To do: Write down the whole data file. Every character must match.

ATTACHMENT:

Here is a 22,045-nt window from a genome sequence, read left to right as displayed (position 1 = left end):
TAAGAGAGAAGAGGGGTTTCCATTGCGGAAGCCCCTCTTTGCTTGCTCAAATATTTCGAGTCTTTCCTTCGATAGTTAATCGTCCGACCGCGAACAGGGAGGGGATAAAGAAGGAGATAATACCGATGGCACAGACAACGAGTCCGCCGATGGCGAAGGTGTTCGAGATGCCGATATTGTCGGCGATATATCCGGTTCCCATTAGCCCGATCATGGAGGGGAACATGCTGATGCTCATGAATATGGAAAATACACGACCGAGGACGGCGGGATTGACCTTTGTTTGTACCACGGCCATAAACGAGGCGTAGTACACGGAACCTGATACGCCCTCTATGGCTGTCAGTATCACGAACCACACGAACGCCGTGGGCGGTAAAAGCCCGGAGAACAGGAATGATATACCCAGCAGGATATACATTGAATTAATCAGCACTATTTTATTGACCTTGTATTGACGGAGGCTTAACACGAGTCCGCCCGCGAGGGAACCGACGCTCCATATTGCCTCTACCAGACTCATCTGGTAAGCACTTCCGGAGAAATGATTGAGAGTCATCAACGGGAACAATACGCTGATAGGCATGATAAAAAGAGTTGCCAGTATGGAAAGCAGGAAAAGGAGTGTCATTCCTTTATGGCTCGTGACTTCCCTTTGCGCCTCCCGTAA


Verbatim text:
Here is a 22,045-nt window from a genome sequence, read left to right as displayed (position 1 = left end):
TAAGAGAGAAGAGGGGTTTCCATTGCGGAAGCCCCTCTTTGCTTGCTCAAATATTTCGAGTCTTTCCTTCGATAGTTAATCGTCCGACCGCGAACAGGGAGGGGATAAAGAAGGAGATAATACCGATGGCACAGACAACGAGTCCGCCGATGGCGAAGGTGTTCGAGATGCCGATATTGTCGGCGATATATCCGGTTCCCATTAGCCCGATCATGGAGGGGAACATGCTGATGCTCATGAATATGGAAAATACACGACCGAGGACGGCGGGATTGACCTTTGTTTGTACCACGGCCATAAACGAGGCGTAGTACACGGAACCTGATACGCCCTCTATGGCTGTCAGTATCACGAACCACACGAACGCCGTGGGCGGTAAAAGCCCGGAGAACAGGAATGATATACCCAGCAGGATATACATTGAATTAATCAGCACTATTTTATTGACCTTGTATTGACGGAGGCTTAACACGAGTCCGCCCGCGAGGGAACCGACGCTCCATATTGCCTCTACCAGACTCATCTGGTAAGCACTTCCGGAGAAATGATTGAGAGTCATCAACGGGAACAATACGCTGATAGGCATGATAAAAAGAGTTGCCAGTATGGAAAGCAGGAAAAGGAGTGTCATTCCTTTATGGCTCGTGACTTCCCTTTGCGCCTCCCGTAA